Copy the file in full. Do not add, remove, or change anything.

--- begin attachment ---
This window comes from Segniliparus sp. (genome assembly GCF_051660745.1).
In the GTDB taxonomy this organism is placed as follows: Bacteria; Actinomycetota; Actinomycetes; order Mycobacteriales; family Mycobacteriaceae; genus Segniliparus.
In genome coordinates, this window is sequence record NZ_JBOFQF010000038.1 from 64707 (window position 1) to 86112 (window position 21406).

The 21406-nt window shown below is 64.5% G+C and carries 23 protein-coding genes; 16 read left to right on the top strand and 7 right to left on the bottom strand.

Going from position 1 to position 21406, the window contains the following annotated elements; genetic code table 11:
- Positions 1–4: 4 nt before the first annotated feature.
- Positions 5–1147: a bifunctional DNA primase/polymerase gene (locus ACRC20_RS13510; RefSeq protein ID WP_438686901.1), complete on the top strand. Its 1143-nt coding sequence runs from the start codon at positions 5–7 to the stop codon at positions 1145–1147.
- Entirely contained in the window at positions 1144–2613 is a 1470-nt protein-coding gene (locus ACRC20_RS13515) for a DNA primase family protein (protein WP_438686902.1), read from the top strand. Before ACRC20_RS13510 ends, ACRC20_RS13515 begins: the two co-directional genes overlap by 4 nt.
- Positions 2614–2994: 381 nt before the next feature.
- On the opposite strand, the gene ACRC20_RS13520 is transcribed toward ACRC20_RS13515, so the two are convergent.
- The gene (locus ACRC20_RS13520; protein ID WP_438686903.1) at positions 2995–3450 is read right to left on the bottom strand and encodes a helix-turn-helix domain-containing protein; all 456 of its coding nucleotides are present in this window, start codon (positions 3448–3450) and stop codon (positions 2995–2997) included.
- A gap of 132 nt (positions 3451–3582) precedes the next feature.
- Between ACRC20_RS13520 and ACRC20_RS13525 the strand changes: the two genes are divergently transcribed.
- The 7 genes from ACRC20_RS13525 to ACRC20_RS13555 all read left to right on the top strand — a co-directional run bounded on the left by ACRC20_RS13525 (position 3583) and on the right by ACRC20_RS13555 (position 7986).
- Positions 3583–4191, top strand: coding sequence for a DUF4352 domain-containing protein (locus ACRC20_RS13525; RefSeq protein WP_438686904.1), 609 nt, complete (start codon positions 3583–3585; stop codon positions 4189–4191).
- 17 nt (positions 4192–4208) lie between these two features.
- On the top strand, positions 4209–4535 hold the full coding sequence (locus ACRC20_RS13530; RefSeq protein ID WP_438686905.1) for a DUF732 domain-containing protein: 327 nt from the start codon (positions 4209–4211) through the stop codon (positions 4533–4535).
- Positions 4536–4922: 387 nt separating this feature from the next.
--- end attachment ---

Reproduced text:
This window comes from Segniliparus sp. (genome assembly GCF_051660745.1).
In the GTDB taxonomy this organism is placed as follows: Bacteria; Actinomycetota; Actinomycetes; order Mycobacteriales; family Mycobacteriaceae; genus Segniliparus.
In genome coordinates, this window is sequence record NZ_JBOFQF010000038.1 from 64707 (window position 1) to 86112 (window position 21406).

The 21406-nt window shown below is 64.5% G+C and carries 23 protein-coding genes; 16 read left to right on the top strand and 7 right to left on the bottom strand.

Going from position 1 to position 21406, the window contains the following annotated elements; genetic code table 11:
- Positions 1–4: 4 nt before the first annotated feature.
- Positions 5–1147: a bifunctional DNA primase/polymerase gene (locus ACRC20_RS13510; RefSeq protein ID WP_438686901.1), complete on the top strand. Its 1143-nt coding sequence runs from the start codon at positions 5–7 to the stop codon at positions 1145–1147.
- Entirely contained in the window at positions 1144–2613 is a 1470-nt protein-coding gene (locus ACRC20_RS13515) for a DNA primase family protein (protein WP_438686902.1), read from the top strand. Before ACRC20_RS13510 ends, ACRC20_RS13515 begins: the two co-directional genes overlap by 4 nt.
- Positions 2614–2994: 381 nt before the next feature.
- On the opposite strand, the gene ACRC20_RS13520 is transcribed toward ACRC20_RS13515, so the two are convergent.
- The gene (locus ACRC20_RS13520; protein ID WP_438686903.1) at positions 2995–3450 is read right to left on the bottom strand and encodes a helix-turn-helix domain-containing protein; all 456 of its coding nucleotides are present in this window, start codon (positions 3448–3450) and stop codon (positions 2995–2997) included.
- A gap of 132 nt (positions 3451–3582) precedes the next feature.
- Between ACRC20_RS13520 and ACRC20_RS13525 the strand changes: the two genes are divergently transcribed.
- The 7 genes from ACRC20_RS13525 to ACRC20_RS13555 all read left to right on the top strand — a co-directional run bounded on the left by ACRC20_RS13525 (position 3583) and on the right by ACRC20_RS13555 (position 7986).
- Positions 3583–4191, top strand: coding sequence for a DUF4352 domain-containing protein (locus ACRC20_RS13525; RefSeq protein WP_438686904.1), 609 nt, complete (start codon positions 3583–3585; stop codon positions 4189–4191).
- 17 nt (positions 4192–4208) lie between these two features.
- On the top strand, positions 4209–4535 hold the full coding sequence (locus ACRC20_RS13530; RefSeq protein ID WP_438686905.1) for a DUF732 domain-containing protein: 327 nt from the start codon (positions 4209–4211) through the stop codon (positions 4533–4535).
- Positions 4536–4922: 387 nt separating this feature from the next.